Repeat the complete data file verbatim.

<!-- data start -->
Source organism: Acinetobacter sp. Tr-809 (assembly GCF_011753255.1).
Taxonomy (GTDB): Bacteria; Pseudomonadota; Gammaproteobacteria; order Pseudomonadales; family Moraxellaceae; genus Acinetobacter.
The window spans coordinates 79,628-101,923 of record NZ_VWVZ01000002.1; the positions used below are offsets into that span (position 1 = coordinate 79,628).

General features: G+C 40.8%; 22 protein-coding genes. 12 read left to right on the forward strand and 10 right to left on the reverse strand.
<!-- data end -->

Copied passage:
Source organism: Acinetobacter sp. Tr-809 (assembly GCF_011753255.1).
Taxonomy (GTDB): Bacteria; Pseudomonadota; Gammaproteobacteria; order Pseudomonadales; family Moraxellaceae; genus Acinetobacter.
The window spans coordinates 79,628-101,923 of record NZ_VWVZ01000002.1; the positions used below are offsets into that span (position 1 = coordinate 79,628).

General features: G+C 40.8%; 22 protein-coding genes. 12 read left to right on the forward strand and 10 right to left on the reverse strand.